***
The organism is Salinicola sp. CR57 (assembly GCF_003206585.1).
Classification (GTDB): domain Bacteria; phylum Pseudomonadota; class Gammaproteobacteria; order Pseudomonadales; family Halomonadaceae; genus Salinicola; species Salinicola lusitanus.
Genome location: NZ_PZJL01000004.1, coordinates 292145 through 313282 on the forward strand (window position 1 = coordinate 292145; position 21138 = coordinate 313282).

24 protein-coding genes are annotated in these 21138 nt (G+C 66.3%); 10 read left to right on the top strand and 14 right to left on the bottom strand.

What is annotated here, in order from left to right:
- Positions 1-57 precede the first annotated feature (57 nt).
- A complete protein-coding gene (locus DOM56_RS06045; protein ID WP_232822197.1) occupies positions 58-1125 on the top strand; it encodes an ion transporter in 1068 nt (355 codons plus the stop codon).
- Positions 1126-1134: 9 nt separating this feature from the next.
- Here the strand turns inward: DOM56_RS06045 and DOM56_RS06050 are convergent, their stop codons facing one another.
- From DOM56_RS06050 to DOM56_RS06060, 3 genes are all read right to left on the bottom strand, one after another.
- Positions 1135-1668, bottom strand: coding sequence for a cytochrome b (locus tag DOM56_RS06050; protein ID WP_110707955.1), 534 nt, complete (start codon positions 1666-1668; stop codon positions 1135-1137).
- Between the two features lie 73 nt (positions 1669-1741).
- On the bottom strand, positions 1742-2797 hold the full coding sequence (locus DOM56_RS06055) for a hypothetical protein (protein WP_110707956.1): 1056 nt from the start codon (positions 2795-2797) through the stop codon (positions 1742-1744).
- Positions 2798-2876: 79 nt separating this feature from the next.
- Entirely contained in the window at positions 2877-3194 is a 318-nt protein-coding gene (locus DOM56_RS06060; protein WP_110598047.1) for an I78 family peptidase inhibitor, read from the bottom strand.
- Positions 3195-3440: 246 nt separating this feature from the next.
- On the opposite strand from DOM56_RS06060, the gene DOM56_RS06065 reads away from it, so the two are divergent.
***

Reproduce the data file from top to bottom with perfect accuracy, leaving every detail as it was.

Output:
The organism is Salinicola sp. CR57 (assembly GCF_003206585.1).
Classification (GTDB): domain Bacteria; phylum Pseudomonadota; class Gammaproteobacteria; order Pseudomonadales; family Halomonadaceae; genus Salinicola; species Salinicola lusitanus.
Genome location: NZ_PZJL01000004.1, coordinates 292145 through 313282 on the forward strand (window position 1 = coordinate 292145; position 21138 = coordinate 313282).

24 protein-coding genes are annotated in these 21138 nt (G+C 66.3%); 10 read left to right on the top strand and 14 right to left on the bottom strand.

What is annotated here, in order from left to right:
- Positions 1-57 precede the first annotated feature (57 nt).
- A complete protein-coding gene (locus DOM56_RS06045; protein ID WP_232822197.1) occupies positions 58-1125 on the top strand; it encodes an ion transporter in 1068 nt (355 codons plus the stop codon).
- Positions 1126-1134: 9 nt separating this feature from the next.
- Here the strand turns inward: DOM56_RS06045 and DOM56_RS06050 are convergent, their stop codons facing one another.
- From DOM56_RS06050 to DOM56_RS06060, 3 genes are all read right to left on the bottom strand, one after another.
- Positions 1135-1668, bottom strand: coding sequence for a cytochrome b (locus tag DOM56_RS06050; protein ID WP_110707955.1), 534 nt, complete (start codon positions 1666-1668; stop codon positions 1135-1137).
- Between the two features lie 73 nt (positions 1669-1741).
- On the bottom strand, positions 1742-2797 hold the full coding sequence (locus DOM56_RS06055) for a hypothetical protein (protein WP_110707956.1): 1056 nt from the start codon (positions 2795-2797) through the stop codon (positions 1742-1744).
- Positions 2798-2876: 79 nt separating this feature from the next.
- Entirely contained in the window at positions 2877-3194 is a 318-nt protein-coding gene (locus DOM56_RS06060; protein WP_110598047.1) for an I78 family peptidase inhibitor, read from the bottom strand.
- Positions 3195-3440: 246 nt separating this feature from the next.
- On the opposite strand from DOM56_RS06060, the gene DOM56_RS06065 reads away from it, so the two are divergent.